By Michael J. Velsmid, DPT, MS
(Part I in a series on orthotics)
Depending on whom you ask this question, you will get different answers. Some will say that everyone will benefit from orthotics, but those who prescribe to minimalist running will tell you that you should never use anything in your shoes.
When I determine whether custom orthotics might be appropriate for a client, there are three main criteria I use.
(1) There must be a problematic symptom. Usually pain somewhere caused by walking or running.
(2) The biomechanics need to be abnormal in some way. There could be a slightly shorter stride on one side, a turned out foot, over pronation, or a heavy strike as some examples. This can involve both sides or be unilateral.
(3) The biomechanics are unable to be corrected with training techniques. A good gait analysis will identify the abnormal movement pattern. Often times, working with a trainer can eliminate these problems.
If all three of these criteria exist, a structural anomaly is causing the symptom. Some examples of this can be a flat foot, a leg length discrepancy, a slightly twisted tibia, or a pelvic socket that is slightly shallower on one side. The solution is to either eliminate the activity that caused the symptom or correct the biomechanics with an orthotic. Among other things, an orthotic can equalize the leg lengths, turn a foot in, raise up the arch, align the joints, and absorb a heavy impact when the foot hits the ground.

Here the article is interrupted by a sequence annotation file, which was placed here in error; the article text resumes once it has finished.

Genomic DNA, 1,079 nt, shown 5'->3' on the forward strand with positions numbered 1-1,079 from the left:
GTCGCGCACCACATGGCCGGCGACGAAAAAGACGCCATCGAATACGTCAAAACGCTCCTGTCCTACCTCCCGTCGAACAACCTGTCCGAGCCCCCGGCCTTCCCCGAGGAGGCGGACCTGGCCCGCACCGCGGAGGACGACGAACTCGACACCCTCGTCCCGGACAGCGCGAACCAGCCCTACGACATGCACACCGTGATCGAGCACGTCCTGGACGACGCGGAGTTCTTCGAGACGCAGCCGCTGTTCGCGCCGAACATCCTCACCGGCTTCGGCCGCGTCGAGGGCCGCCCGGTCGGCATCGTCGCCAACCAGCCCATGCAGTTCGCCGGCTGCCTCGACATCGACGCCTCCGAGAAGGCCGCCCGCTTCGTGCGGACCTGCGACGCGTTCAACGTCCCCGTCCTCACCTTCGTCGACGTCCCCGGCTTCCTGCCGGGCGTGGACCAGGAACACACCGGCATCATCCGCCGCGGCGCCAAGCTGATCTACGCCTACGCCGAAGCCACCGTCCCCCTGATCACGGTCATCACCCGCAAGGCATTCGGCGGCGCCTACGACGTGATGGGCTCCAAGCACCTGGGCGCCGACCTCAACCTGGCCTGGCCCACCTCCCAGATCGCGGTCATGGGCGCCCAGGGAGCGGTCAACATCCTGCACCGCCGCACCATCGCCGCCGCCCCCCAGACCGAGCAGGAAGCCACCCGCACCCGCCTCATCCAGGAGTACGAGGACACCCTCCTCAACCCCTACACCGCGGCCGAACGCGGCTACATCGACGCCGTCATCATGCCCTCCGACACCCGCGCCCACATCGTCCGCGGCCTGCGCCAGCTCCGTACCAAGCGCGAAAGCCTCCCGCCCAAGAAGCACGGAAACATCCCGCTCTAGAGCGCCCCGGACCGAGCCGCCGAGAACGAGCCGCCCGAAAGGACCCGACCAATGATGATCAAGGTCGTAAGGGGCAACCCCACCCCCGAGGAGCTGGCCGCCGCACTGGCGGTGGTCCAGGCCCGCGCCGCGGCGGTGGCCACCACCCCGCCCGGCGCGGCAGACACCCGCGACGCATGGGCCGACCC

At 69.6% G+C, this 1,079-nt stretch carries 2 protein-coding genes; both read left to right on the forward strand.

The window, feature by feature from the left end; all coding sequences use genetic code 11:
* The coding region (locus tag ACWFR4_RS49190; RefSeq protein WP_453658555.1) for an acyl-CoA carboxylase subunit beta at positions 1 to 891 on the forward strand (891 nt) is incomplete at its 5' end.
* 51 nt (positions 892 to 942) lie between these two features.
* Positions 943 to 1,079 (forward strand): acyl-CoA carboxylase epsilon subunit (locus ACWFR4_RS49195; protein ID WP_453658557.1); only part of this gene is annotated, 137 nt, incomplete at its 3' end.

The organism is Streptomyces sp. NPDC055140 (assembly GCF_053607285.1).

The responsibility of any sports physical therapist is to restore an individual’s ability to perform at their best. We never take sides on this issue. Time and care must be taken to do a proper evaluation to determine whether an orthotic is the best option or if the symptom will resolve with training.
Dr. Velsmid is a Physical Therapist at Boston Sports Medicine